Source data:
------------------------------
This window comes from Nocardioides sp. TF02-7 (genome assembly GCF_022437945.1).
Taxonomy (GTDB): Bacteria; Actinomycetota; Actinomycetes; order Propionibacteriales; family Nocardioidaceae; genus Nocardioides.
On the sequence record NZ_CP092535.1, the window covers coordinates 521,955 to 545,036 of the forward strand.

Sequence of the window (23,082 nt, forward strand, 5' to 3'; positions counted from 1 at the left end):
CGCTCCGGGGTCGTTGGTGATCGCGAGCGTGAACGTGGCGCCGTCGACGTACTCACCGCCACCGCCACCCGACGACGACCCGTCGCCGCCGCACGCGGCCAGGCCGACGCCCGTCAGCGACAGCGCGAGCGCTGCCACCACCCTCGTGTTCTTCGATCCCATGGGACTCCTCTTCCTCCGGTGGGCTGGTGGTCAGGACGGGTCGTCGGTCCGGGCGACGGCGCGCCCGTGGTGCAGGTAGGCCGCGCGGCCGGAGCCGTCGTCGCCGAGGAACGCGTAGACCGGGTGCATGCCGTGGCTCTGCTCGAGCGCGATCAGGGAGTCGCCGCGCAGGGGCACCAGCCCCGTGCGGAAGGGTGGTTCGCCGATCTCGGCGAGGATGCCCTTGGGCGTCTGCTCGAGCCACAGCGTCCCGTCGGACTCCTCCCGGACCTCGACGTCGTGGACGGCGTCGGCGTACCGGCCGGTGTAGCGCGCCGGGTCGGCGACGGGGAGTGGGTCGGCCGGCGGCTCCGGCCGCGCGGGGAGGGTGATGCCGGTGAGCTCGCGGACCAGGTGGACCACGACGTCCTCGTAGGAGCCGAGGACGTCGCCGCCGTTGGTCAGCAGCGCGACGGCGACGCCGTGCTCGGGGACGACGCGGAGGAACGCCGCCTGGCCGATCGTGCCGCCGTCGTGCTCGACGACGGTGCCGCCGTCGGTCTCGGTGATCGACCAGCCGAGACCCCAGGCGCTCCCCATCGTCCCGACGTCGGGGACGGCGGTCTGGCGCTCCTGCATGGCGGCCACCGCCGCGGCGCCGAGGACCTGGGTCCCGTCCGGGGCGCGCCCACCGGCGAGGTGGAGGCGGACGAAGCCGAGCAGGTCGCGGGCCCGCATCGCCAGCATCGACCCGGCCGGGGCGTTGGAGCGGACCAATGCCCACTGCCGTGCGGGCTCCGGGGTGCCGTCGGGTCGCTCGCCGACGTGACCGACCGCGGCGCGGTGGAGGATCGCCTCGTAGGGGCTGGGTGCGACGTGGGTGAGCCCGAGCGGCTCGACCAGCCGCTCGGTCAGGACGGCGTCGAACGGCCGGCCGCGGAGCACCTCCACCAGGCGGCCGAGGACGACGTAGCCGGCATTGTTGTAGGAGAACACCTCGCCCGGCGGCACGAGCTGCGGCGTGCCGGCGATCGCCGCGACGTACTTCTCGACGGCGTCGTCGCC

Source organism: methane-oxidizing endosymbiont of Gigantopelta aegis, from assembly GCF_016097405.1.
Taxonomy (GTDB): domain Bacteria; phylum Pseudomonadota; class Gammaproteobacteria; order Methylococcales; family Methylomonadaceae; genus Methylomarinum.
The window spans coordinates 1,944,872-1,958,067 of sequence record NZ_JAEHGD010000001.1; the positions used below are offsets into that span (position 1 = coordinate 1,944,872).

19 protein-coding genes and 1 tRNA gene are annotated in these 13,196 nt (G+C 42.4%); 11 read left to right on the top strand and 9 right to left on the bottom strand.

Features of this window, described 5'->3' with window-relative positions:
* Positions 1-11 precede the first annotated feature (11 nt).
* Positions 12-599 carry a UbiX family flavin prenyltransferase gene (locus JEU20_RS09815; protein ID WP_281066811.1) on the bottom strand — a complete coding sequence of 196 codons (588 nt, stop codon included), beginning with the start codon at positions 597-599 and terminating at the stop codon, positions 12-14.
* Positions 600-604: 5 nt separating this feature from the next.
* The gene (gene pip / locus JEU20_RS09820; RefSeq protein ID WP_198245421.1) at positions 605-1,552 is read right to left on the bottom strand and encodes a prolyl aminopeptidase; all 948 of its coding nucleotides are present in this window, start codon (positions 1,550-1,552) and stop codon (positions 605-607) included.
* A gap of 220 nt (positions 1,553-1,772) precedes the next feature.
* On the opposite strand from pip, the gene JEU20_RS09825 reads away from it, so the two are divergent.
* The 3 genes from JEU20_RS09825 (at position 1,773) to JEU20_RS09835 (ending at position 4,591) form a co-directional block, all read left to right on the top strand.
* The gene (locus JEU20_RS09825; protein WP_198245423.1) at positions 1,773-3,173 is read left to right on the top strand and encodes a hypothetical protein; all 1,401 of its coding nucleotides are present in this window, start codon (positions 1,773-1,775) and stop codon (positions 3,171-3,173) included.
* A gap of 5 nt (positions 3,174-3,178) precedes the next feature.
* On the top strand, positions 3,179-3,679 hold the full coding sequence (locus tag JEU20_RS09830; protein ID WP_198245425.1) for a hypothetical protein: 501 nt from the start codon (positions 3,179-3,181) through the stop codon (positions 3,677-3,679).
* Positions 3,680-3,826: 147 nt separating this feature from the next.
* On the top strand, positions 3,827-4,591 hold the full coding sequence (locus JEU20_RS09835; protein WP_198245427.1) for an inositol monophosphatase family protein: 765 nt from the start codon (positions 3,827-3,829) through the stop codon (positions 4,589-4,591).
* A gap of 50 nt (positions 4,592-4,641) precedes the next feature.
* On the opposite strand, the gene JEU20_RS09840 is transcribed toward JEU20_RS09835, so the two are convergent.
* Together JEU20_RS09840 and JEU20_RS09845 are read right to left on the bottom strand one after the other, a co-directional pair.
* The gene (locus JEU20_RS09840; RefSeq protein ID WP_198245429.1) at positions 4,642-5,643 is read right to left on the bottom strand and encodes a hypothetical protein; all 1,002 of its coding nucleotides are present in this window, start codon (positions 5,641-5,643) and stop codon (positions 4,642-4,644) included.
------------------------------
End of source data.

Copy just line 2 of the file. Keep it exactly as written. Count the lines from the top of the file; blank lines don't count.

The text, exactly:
Taxonomy (GTDB): Bacteria; Actinomycetota; Actinomycetes; order Propionibacteriales; family Nocardioidaceae; genus Nocardioides.